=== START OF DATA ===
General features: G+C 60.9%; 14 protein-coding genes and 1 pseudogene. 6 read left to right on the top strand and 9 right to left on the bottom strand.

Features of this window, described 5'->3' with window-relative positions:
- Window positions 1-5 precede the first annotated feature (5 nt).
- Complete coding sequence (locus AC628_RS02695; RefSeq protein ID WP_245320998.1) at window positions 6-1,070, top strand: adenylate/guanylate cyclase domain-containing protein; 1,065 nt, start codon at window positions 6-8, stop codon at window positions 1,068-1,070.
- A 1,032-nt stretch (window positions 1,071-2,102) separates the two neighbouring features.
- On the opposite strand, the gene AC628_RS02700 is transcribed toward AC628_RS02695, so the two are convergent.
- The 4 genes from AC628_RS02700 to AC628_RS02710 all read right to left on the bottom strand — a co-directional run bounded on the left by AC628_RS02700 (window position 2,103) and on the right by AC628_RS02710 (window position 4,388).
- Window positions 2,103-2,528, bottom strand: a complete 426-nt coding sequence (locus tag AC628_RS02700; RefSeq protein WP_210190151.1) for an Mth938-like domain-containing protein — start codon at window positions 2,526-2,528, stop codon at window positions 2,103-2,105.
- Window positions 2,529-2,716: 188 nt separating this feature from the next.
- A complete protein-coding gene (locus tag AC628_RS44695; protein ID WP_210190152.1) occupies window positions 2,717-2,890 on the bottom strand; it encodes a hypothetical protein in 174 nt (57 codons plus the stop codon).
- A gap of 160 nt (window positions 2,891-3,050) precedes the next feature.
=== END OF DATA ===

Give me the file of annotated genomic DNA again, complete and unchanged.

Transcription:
General features: G+C 60.9%; 14 protein-coding genes and 1 pseudogene. 6 read left to right on the top strand and 9 right to left on the bottom strand.

Features of this window, described 5'->3' with window-relative positions:
- Window positions 1-5 precede the first annotated feature (5 nt).
- Complete coding sequence (locus AC628_RS02695; RefSeq protein ID WP_245320998.1) at window positions 6-1,070, top strand: adenylate/guanylate cyclase domain-containing protein; 1,065 nt, start codon at window positions 6-8, stop codon at window positions 1,068-1,070.
- A 1,032-nt stretch (window positions 1,071-2,102) separates the two neighbouring features.
- On the opposite strand, the gene AC628_RS02700 is transcribed toward AC628_RS02695, so the two are convergent.
- The 4 genes from AC628_RS02700 to AC628_RS02710 all read right to left on the bottom strand — a co-directional run bounded on the left by AC628_RS02700 (window position 2,103) and on the right by AC628_RS02710 (window position 4,388).
- Window positions 2,103-2,528, bottom strand: a complete 426-nt coding sequence (locus tag AC628_RS02700; RefSeq protein WP_210190151.1) for an Mth938-like domain-containing protein — start codon at window positions 2,526-2,528, stop codon at window positions 2,103-2,105.
- Window positions 2,529-2,716: 188 nt separating this feature from the next.
- A complete protein-coding gene (locus tag AC628_RS44695; protein ID WP_210190152.1) occupies window positions 2,717-2,890 on the bottom strand; it encodes a hypothetical protein in 174 nt (57 codons plus the stop codon).
- A gap of 160 nt (window positions 2,891-3,050) precedes the next feature.